In a public meeting on October 5, 2023, the U.S. government safety agency, the National Highway Traffic Safety Administration (NHTSA), discussed its decision for two airbag inflator manufacturers, ARC Automotive and Delphi Automotive Systems, to recall its airbag inflators that explode with excess pressure and shoot shrapnel into the frontal occupants. The public meeting was just one step on the long road for the NHTSA to officially recall the 52 million airbag inflators, which the agency hopes to have completed by early next year.
ARC vs. Takata Airbag Inflators
The NHTSA's Office of Defects Investigation first opened its investigation into the ARC inflators (PE15-027) in July 2015 after it received reports of ruptures from two vehicles, roughly one year after the Takata airbag recall began in 2014. The Takata recalls began on an isolated group of Honda vehicles with early 2000s year models, then rapidly grew to 100 million inflators across the world. According to NHTSA, since the recall process began, roughly 27 people in the U.S. were killed and 400 injured due to the Takata airbags.
Currently, there are still thousands of vehicles equipped with the Takata airbag inflators that have not been brought in for repairs. For more information on the Takata airbag inflator recalls, click here.
As for the ARC inflators, according to the agency, since 2014, there have been seven inflator rupture crashes in the United States alone. Other incidents include a driver who was killed after a crash in a 2015 Chevrolet Traverse, a driver killed in a 2009 Hyundai Elantra during a 2016 crash in Canada, and a passenger in Turkey who suffered an injury after the passenger-side airbag inflator ruptured in a 2015 Volkswagen Golf that used an ARC inflator built in Tennessee.
All drivers, including one passenger, were injured primarily in the face, and four of the incidents involved a Traverse, the latest of which occurred on March 22, 2023. In May, for safety reasons, General Motors (G.M.) recalled roughly one million vehicles, some of which were the Traverse. Over the years, other motor vehicle companies like BMW and Volkswagen have also issued recalls for vehicles equipped with faulty airbag inflators, including the BMW X1 year models 2016-2017 and the Audi TT Roadster year model 2016.
The alleged defects of the ARC inflators, according to NHTSA, stem from a manufacturing problem. The weld slag could become dislodged and cause a blockage of the inflator exit orifice when the airbag deploys. "A blockage of sufficient size will cause over pressurization and rupture of the inflator, leading to the potential forced propulsion of shrapnel or metal fragments from the inflator into the passenger compartment." However, despite the evidence stacked against the inflators, ARC has adamantly fought back against the claims.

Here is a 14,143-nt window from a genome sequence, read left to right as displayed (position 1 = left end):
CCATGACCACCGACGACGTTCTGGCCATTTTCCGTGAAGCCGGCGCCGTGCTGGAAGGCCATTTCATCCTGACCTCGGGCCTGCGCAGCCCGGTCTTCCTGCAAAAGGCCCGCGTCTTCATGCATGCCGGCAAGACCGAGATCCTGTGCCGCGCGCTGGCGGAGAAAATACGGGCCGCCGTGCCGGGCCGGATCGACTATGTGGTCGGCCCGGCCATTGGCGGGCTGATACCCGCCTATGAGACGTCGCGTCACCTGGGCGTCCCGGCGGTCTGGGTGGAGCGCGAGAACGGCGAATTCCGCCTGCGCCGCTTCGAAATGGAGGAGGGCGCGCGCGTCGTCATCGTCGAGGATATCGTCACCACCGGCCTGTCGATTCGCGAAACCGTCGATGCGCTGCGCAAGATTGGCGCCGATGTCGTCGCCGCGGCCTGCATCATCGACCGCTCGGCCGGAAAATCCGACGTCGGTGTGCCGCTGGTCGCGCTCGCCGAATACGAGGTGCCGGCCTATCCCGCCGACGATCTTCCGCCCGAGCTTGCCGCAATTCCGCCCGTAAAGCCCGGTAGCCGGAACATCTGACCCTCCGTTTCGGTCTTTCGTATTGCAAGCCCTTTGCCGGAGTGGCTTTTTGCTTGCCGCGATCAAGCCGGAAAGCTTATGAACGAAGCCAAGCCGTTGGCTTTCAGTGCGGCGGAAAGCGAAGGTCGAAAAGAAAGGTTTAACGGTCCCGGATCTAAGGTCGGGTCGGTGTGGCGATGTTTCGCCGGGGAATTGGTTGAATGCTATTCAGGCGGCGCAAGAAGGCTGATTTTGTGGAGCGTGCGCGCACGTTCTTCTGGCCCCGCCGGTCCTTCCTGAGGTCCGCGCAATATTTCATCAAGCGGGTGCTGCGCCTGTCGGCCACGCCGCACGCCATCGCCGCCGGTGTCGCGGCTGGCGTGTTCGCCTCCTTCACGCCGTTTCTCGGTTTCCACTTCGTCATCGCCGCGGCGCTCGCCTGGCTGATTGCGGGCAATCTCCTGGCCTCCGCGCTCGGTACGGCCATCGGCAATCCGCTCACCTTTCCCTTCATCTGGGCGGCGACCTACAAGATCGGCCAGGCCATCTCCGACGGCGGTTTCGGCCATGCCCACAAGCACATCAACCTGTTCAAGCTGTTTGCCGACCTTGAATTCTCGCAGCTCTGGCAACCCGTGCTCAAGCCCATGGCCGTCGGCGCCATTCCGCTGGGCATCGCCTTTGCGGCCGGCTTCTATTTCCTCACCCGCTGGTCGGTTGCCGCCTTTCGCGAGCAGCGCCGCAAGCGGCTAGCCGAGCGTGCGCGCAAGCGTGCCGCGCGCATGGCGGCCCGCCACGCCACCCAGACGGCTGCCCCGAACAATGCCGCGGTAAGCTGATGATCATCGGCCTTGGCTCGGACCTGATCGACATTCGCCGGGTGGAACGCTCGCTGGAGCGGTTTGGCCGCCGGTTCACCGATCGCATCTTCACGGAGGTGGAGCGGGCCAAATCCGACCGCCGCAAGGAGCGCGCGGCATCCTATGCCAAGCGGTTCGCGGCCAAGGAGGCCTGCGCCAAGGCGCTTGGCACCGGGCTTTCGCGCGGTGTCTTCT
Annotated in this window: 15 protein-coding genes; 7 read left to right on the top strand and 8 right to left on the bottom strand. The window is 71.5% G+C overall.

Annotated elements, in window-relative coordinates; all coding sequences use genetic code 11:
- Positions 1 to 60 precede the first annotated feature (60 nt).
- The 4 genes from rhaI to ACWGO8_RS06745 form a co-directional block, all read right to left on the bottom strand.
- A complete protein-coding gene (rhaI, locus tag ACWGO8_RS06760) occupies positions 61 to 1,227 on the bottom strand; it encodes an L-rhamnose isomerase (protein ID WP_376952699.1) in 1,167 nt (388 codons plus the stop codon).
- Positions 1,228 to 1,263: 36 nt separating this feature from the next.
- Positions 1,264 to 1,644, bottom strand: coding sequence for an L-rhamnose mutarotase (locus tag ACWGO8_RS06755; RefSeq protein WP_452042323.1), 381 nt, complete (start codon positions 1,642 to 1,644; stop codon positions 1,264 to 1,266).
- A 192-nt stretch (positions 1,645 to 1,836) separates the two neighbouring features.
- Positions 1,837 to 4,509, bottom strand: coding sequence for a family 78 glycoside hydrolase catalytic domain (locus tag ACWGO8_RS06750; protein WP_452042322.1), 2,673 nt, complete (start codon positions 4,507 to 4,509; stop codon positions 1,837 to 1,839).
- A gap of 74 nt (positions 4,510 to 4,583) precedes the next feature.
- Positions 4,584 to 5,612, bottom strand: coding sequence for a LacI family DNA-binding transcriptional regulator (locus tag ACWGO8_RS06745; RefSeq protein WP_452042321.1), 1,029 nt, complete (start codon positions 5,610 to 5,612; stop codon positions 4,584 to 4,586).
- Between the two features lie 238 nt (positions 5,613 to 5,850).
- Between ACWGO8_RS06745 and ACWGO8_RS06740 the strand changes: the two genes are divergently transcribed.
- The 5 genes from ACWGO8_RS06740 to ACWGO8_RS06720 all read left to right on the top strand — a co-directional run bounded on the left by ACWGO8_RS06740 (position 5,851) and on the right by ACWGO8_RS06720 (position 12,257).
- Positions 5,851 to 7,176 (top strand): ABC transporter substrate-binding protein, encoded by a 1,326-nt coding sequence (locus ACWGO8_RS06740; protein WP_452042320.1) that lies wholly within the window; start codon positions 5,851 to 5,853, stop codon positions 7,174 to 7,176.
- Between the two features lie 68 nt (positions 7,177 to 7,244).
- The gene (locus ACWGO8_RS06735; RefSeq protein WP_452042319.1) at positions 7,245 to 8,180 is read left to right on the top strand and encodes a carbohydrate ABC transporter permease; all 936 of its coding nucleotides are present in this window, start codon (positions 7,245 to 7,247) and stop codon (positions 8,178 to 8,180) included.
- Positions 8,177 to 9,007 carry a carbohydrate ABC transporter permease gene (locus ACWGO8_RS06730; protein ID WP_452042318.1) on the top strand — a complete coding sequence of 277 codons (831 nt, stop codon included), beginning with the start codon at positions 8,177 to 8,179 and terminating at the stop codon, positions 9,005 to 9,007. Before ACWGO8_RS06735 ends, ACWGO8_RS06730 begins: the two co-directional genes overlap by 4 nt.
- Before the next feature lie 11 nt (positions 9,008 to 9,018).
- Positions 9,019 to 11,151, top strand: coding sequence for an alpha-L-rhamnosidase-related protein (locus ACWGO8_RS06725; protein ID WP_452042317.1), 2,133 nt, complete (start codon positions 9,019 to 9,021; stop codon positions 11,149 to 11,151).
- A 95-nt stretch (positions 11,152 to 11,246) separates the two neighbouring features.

Steve Gold, vice president of product integrity for ARC, says the reports are "inaccurate and misleading," claiming ARC has not found a systemic defect across the 52 million inflators identified in this initial decision. Gold also claimed that the seven U.S. ruptures were "isolated incidents and not indicative of a systemic defect." Arguing that the Takata airbags were primarily affected by humidity and age, whereas the seven known defects in 23 years "do not represent increased risk over time."
Vehicle companies that have been implicated in the Takata and ARC recalls include the following:
- BMW of North America
- Fiat Chrysler (FCA) US
- Ford Motor Company
- General Motors
- Hyundai Motor America
- Kia America
- Maserati North America
- Mercedes-Benz USA
- Porsche Cars North America
- Toyota Motor North America
- Volkswagen Group of America
What's Next For the ARC Inflators?
The agency believes that ARC's argument that the root cause "has not been confirmed" or allegedly is not the cause of some of the ruptures is not a reason for delaying a recall. While ARC had run tests in 2018 of more than 900 inflators taken from 2001 through 2005 model-year cars in salvage yards and found no ruptures, multiple automakers reported ruptures in 2021 and 2023. According to Gold, ARC is a Tier 2 supplier and "is not legally responsible for initiating recalls like an automaker." However, in the NHTSA's initial decision letter this past September, it claimed that ARC is not exempt from complying with federal safety regulations.
So far, six class-action lawsuits have been filed in 2022 against ARC, various automakers, and two airbag manufacturers that used ARC inflators. The NHTSA is accepting written responses to its hearing until December 4, after which it will likely release a final decision regarding the ARC recall. Until then, victims who have suffered injuries or have lost a loved one due to the defective inflators can speak to an attorney to learn more about their legal options. For more information about the ARC and Takata airbag inflator recalls or to speak with an attorney, complete our free, no-obligation case evaluation form today.